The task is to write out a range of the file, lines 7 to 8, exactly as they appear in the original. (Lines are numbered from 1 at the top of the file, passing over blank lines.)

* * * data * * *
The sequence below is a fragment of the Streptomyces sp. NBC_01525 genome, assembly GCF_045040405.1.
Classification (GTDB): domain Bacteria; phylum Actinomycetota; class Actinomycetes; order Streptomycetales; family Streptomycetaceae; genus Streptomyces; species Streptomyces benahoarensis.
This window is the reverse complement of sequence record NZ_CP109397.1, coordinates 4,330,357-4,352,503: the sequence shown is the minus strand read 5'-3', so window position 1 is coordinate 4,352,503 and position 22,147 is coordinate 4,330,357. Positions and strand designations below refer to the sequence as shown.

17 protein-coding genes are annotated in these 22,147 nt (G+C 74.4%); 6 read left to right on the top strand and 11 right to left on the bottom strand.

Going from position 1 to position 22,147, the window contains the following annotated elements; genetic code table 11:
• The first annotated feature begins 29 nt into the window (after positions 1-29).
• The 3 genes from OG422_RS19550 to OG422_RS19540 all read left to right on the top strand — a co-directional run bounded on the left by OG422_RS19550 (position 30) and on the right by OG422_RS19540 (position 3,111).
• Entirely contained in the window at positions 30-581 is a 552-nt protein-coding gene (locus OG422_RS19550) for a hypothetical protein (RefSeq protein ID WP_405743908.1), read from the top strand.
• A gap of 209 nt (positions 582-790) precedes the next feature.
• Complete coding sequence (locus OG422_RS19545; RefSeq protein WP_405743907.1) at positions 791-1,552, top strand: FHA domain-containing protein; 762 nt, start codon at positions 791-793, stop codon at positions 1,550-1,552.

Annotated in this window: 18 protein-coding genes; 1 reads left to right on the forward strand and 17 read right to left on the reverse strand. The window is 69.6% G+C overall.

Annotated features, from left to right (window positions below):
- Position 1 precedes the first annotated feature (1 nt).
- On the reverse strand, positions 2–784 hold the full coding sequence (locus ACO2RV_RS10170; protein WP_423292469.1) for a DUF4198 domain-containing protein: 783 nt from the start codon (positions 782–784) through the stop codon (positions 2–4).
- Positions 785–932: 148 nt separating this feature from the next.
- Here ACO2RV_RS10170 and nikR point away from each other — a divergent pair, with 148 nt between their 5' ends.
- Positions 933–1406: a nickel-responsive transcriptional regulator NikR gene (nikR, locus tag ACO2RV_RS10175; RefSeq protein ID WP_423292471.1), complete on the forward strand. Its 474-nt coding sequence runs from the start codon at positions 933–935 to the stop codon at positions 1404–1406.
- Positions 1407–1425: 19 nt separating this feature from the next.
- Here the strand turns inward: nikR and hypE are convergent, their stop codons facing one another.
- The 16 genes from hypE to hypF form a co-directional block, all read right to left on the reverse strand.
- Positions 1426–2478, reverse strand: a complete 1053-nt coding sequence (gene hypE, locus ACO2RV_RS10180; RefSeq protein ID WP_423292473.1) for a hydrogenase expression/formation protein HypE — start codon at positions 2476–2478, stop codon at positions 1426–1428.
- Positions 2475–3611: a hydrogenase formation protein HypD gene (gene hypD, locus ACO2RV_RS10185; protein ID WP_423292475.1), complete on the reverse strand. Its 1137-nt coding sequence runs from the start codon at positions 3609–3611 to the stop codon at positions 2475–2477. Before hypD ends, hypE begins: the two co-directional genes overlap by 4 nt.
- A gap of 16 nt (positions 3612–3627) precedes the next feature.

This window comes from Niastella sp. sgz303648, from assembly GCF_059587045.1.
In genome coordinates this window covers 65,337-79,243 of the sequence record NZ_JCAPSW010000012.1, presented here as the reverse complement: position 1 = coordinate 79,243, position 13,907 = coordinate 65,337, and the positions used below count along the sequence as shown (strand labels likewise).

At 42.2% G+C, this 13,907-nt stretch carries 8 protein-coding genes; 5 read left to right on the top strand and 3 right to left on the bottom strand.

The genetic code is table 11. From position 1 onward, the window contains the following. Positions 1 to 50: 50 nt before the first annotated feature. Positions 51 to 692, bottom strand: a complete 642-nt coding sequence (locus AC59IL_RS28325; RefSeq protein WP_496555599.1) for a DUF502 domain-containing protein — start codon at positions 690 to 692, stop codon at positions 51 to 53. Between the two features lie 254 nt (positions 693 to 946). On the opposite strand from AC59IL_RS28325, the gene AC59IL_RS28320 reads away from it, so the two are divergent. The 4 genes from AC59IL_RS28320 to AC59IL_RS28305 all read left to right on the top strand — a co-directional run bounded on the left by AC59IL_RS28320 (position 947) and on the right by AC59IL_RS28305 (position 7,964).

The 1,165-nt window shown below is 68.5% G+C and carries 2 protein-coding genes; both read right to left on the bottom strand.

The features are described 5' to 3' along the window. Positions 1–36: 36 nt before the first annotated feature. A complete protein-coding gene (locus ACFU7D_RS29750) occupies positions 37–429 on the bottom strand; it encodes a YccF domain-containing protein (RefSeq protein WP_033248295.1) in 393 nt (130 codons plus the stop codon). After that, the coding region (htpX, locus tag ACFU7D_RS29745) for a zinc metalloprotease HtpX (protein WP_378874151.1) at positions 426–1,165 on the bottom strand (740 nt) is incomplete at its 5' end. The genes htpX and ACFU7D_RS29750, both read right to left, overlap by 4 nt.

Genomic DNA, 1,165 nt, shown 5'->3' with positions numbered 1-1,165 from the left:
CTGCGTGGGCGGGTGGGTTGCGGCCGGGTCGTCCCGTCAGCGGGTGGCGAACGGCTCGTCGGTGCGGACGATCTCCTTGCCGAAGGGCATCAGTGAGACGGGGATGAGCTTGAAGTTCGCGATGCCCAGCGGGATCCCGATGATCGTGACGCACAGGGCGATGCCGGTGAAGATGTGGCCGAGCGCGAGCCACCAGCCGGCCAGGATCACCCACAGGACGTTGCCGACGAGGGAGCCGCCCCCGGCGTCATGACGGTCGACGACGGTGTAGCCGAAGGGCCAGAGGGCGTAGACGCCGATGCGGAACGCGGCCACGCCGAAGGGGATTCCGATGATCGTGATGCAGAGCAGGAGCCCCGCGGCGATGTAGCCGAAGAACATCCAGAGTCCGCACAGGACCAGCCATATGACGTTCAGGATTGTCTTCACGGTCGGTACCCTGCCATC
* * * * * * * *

• The 3 genes from OG422_RS19550 to OG422_RS19540 all read left to right on the top strand — a co-directional run bounded on the left by OG422_RS19550 (position 30) and on the right by OG422_RS19540 (position 3,111).
• Entirely contained in the window at positions 30-581 is a 552-nt protein-coding gene (locus OG422_RS19550) for a hypothetical protein (RefSeq protein ID WP_405743908.1), read from the top strand.